Irvine

The MMO world inherited the business model of planned obsolescence from the single-player game. A publisher would create a game and then post a few patches to fix it on a bulletin board. As a technological fact there was no practical way to maintain a persistent game. Occasionally a publisher attempted to maintain a particular game franchise (e.g, Baldur’s Gate) but there was little that was persistent from game to game. This model of produce and patch is analogous to the effort between creators and repairers that ran the American auto industry for 50 years. The only significant difference is that with games the creators and repairers are one and the same group.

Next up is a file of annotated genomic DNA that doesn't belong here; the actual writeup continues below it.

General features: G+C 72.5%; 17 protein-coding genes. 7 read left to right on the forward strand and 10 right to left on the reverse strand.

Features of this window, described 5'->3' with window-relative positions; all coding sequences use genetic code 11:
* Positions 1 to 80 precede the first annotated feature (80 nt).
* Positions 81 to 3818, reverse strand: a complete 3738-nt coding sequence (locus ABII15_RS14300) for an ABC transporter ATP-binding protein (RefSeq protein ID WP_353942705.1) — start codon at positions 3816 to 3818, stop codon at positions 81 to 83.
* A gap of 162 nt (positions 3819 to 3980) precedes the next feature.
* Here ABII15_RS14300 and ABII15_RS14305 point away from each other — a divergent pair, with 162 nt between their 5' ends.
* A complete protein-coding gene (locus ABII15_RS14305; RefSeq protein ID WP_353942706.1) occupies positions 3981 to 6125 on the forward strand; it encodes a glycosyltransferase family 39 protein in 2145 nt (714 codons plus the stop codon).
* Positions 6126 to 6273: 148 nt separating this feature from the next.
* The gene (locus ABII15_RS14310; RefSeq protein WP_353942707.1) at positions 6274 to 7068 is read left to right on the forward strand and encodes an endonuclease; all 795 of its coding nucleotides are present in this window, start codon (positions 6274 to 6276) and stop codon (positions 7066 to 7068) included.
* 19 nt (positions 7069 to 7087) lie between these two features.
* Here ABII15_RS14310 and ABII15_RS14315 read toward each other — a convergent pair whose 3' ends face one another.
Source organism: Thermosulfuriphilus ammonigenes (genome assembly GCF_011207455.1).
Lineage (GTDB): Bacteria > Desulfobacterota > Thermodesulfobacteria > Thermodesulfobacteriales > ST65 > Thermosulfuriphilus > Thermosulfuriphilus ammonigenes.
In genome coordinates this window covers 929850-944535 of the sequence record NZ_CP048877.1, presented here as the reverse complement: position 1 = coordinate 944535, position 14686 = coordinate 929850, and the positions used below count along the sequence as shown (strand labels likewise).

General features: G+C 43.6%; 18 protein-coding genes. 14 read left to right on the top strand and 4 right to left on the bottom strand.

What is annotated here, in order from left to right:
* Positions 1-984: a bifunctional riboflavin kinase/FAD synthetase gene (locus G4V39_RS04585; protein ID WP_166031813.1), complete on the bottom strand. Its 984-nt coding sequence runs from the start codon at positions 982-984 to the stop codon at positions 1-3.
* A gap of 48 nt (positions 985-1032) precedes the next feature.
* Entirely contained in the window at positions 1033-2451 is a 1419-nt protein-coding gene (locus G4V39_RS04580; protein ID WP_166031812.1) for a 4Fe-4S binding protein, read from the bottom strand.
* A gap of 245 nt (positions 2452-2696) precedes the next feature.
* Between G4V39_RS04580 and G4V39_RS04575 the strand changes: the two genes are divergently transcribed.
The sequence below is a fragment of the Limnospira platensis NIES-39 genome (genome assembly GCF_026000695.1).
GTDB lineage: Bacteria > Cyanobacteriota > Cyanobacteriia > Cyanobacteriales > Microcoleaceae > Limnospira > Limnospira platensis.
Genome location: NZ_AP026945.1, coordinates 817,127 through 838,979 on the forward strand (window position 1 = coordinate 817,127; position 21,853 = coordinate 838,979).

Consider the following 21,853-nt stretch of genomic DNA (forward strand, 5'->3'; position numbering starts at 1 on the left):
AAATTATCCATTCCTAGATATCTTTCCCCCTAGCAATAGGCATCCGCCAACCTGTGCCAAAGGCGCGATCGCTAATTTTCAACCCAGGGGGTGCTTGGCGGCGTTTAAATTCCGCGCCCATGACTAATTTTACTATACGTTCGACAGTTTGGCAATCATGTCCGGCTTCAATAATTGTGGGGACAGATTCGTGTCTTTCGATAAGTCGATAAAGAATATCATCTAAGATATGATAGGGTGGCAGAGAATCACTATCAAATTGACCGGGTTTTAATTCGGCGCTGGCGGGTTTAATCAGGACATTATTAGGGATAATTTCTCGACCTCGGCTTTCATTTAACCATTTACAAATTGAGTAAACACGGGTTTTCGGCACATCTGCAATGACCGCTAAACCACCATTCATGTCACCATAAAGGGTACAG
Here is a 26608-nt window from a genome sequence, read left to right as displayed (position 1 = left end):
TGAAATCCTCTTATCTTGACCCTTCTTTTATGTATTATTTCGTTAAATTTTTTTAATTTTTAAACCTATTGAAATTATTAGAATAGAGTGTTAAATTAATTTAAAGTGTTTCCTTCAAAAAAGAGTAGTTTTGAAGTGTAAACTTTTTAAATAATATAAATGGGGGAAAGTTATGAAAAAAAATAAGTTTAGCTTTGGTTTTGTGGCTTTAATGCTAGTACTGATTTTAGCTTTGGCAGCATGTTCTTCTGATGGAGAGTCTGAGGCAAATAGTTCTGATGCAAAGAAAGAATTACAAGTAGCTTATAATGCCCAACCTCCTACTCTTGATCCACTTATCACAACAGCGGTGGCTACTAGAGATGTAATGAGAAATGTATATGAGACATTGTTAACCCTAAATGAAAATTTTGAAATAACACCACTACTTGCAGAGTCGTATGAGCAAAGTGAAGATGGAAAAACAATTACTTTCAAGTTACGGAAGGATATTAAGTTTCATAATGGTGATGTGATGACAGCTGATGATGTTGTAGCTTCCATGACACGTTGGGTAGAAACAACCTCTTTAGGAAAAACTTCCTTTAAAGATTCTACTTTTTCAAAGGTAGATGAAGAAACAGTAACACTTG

The explosion of the internet and the development of the MMO changed gaming in ways that have yet to be fully grasped. For the first time it became possible to create a persistent world. The key attribute of a persistent world is that it is a world that doesn’t needed to be expanded or fixed, only maintained. Most of the server down time in Warcraft comes not from expansions or from hotfixes but from Tuesday’s regularly scheduled maintenance. The same way that a Honda Fit will spend more time out of commission getting its oil changed and its tires rotated than it will because its broken down by the side of the road.